-- Louisiana Gov. John Bel Edwards narrowly won a second term Saturday as the Deep South’s only Democratic governor, handing the president another gubernatorial loss this month.
-- Vermont Sen. Bernie Sanders held a rally in Los Angeles over the weekend as part of his presidential campaign’s outreach to young Latino voters.
-- Former President Obama on Friday warned the Democratic field of White House hopefuls not to veer too far to the left, a move he said would alienate many who would otherwise be open to voting for the party’s nominee next year.
NO STATEWIDE STINGS OF MINORS BUYING POT
California state agencies send minors into thousands of liquor stores and bars each year to attempt to buy alcohol or cigarettes. The stings catch hundreds of clerks and bartenders selling to underage customers.
But two years after the state began licensing marijuana shops, the agency tasked with enforcing cannabis laws in California has not conducted similar stings targeting the state’s multibillion-dollar pot industry, the largest in the country.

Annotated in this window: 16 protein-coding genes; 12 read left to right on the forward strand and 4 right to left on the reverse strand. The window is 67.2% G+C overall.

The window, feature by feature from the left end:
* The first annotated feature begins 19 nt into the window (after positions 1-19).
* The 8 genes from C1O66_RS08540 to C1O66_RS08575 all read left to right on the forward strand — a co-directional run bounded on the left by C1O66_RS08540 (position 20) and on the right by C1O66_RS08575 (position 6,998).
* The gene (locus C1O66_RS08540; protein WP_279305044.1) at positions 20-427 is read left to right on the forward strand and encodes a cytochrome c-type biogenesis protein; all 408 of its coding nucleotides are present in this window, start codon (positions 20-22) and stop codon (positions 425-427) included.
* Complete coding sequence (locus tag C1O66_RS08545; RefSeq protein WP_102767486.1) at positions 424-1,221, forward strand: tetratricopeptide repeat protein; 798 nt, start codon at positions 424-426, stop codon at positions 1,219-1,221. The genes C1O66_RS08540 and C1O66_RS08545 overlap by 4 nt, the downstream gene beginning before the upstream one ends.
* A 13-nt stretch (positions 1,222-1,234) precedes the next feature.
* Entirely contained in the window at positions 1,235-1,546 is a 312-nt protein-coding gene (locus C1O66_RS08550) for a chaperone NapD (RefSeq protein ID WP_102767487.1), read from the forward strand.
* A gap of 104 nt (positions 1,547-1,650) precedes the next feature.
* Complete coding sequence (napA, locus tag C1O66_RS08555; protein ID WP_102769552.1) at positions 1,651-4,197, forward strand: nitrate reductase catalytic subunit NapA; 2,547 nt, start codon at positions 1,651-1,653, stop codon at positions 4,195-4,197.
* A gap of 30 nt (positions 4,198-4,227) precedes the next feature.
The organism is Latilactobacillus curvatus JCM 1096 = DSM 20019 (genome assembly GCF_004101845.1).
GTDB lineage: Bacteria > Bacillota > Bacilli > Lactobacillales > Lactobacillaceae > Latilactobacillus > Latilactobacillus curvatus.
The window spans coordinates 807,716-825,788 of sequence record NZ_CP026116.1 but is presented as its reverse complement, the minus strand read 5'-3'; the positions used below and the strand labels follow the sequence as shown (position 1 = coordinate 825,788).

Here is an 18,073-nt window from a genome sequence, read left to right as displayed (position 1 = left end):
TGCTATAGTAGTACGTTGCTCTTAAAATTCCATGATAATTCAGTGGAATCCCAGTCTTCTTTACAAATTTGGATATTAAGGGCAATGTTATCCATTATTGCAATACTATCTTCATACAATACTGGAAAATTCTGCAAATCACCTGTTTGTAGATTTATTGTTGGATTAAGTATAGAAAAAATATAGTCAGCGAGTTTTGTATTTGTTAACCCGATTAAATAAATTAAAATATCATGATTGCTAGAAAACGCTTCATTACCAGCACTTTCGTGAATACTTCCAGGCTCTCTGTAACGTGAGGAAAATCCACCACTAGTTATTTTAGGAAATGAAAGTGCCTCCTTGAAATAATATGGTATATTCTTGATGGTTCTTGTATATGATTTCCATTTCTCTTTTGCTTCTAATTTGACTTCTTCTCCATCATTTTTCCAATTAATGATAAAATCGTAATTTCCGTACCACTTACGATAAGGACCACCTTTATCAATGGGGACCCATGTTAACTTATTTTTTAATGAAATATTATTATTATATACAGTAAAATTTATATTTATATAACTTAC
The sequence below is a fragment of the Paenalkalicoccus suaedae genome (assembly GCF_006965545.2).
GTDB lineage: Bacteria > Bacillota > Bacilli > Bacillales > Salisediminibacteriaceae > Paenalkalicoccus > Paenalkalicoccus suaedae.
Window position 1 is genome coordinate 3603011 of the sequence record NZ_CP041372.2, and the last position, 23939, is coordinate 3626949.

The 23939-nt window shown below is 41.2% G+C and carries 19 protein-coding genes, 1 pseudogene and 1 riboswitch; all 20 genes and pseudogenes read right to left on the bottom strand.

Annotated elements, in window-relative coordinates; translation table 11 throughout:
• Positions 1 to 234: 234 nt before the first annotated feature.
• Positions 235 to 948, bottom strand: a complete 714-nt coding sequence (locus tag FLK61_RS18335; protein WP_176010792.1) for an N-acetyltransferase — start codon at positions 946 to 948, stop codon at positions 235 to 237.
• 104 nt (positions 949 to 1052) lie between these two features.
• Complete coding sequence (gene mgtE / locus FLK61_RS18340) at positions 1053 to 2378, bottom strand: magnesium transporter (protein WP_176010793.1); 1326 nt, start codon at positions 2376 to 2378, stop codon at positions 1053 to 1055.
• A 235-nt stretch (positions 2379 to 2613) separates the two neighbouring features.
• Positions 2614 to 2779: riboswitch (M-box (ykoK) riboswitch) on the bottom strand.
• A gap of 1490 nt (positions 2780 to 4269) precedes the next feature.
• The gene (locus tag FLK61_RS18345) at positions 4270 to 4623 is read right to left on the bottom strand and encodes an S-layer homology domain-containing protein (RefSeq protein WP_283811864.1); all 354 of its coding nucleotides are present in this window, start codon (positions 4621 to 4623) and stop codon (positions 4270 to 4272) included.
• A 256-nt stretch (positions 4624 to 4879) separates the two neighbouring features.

“Teen access, use and harms related to marijuana are skyrocketing,” said Scott Chipman, vice president of Americans Against Legalizing Marijuana, a leading opponent of 2016’s Proposition 64. “Minor decoy programs are one of many enforcement strategies that could be useful, especially if there is sufficient media regarding the outcomes.”
-- Add another big proposed ballot measure to the possible mix for California’s election next November: legalized betting on sports, an idea being pushed by a coalition of influential Native American tribes.
-- A new poll shows that a broad majority of Los Angeles voters think that the city and county have been ineffective in spending money earmarked to combat homelessness and that new policies are needed to address a crisis they equate with a natural disaster.
-- Newsom has called a March 3 special election to pick a successor to former Santa Clarita Rep. Katie Hill, the Democrat who stepped down amid accusations that she’d had affairs with congressional and campaign staff members.
-- A proposal to divert high-speed rail money from the Central Valley to California’s big cities has split the state’s political leadership.
-- California remains the top U.S. destination for international students, who primarily come from China and India to attend USC and UC campuses, but enrollment dipped slightly for the first time in at least a decade.
Essential Politics is written by Sacramento bureau chief John Myers on Mondays and Washington bureau chief David Lauter on Fridays.